The old saying goes that crime doesn’t pay, but if you’re a female supervillain it probably pays 25% less than for one of your male counterparts. Mind you, if anyone’s going to be able to break through that glass ceiling, then it’ll likely be Gotham City’s Harley Quinn (particularly given that her weapon of choice is a huge mallet).
Given her rise to prominence in the live action DC Comics adaptations of Suicide Squad and Birds Of Prey, Harley Quinn was practically an obvious choice to get a series of her own. Seeing as how she originally began in Batman: The Animated Series, Harley’s now come full circle, after transferring to comic books, novels and, latterly, movies, before finally returning to her original medium, and this time she’s the star of the show.
Harley Quinn has come a long way from being essentially what was envisioned as a one-shot character, then being the Joker’s ongoing sidekick and girlfriend, to ultimately becoming an independent lead in her own right. For the mainstream audiences, the breakthrough came with the appearance of Harley in the DC Extended Universe films, and Margot Robbie’s performance as the ‘Cupid of Crime’ bringing a lot of plaudits.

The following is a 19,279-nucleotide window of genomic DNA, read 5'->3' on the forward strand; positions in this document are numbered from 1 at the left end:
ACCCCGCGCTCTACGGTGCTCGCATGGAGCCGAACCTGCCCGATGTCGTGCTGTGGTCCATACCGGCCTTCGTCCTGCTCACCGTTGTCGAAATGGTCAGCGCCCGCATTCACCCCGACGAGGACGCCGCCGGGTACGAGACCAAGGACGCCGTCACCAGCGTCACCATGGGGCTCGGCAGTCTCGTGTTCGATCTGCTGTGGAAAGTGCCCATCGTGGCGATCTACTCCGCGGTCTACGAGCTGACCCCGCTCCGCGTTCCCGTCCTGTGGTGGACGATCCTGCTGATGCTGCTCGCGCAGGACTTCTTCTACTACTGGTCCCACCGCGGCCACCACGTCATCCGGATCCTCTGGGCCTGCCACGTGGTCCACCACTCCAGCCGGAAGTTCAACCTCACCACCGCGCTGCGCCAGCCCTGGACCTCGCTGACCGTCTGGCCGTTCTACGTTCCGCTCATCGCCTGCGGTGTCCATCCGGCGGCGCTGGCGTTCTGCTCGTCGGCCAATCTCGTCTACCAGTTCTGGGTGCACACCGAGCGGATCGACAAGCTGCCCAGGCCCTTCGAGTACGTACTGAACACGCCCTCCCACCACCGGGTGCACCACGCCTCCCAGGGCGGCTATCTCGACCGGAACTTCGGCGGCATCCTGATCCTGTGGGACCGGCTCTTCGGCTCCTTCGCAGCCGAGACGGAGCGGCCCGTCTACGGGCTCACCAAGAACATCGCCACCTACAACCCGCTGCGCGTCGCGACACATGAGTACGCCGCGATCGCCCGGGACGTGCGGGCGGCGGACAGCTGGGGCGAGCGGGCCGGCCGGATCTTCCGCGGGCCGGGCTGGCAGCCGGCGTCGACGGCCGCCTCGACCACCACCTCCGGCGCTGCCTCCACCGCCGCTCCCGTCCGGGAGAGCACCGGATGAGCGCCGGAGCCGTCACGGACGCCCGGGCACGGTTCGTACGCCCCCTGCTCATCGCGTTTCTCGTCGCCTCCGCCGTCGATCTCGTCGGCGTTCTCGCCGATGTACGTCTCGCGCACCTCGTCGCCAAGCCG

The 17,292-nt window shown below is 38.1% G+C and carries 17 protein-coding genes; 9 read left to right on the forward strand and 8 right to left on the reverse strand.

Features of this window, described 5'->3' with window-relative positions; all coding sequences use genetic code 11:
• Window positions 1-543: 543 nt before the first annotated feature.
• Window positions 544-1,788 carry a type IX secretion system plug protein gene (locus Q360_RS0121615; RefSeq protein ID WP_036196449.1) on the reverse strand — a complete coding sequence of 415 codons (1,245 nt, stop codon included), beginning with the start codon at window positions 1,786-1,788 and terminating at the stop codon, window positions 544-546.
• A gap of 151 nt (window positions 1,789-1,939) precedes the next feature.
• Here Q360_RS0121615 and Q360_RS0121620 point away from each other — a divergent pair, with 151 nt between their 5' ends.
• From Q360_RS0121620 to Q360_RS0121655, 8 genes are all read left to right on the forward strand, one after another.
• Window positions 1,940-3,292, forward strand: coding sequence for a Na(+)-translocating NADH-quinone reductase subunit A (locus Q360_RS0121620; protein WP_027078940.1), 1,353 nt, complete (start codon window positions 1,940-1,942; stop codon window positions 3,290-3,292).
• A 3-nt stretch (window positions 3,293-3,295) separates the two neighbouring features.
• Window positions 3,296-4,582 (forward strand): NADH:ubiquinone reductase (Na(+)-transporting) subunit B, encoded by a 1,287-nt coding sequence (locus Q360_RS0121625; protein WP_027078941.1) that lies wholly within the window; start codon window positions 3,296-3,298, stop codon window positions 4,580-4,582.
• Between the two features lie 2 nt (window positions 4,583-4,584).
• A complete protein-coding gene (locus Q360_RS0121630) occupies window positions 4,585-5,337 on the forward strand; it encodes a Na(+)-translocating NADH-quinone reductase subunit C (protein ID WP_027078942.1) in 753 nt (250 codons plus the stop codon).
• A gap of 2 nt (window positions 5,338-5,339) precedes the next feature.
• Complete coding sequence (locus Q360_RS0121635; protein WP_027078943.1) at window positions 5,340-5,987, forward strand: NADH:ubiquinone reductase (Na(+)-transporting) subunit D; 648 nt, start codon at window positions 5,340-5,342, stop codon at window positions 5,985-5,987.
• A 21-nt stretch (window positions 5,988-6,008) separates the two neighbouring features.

With the DC Universe streaming service launching back in 2018 in America, there was a need to have new, original content to put on the platform as an incentive to sign up, alongside all the archive material; it seemed just the right time to give Harley Quinn her own show, with the project co-created by Justin Halpern (best known for his Twitter feed, which then became a book and finally a sitcom with William Shatner, $#*! My Dad Says), Patrick Schumacker and Dean Lorey.
This triad decided to give the animated series a decidedly adult spin, with Harley Quinn most definitely not shying from profanity and ultraviolence, setting it apart from the character’s live action outings. It’s not the first time she’s been in more mature territory, as she was featured in the animated movie Batman And Harley Quinn in 2017, with the role being voiced by Melissa Rauch of The Big Bang Theory; it attracted some criticism for its treatment of the character, and its unusually risqué content.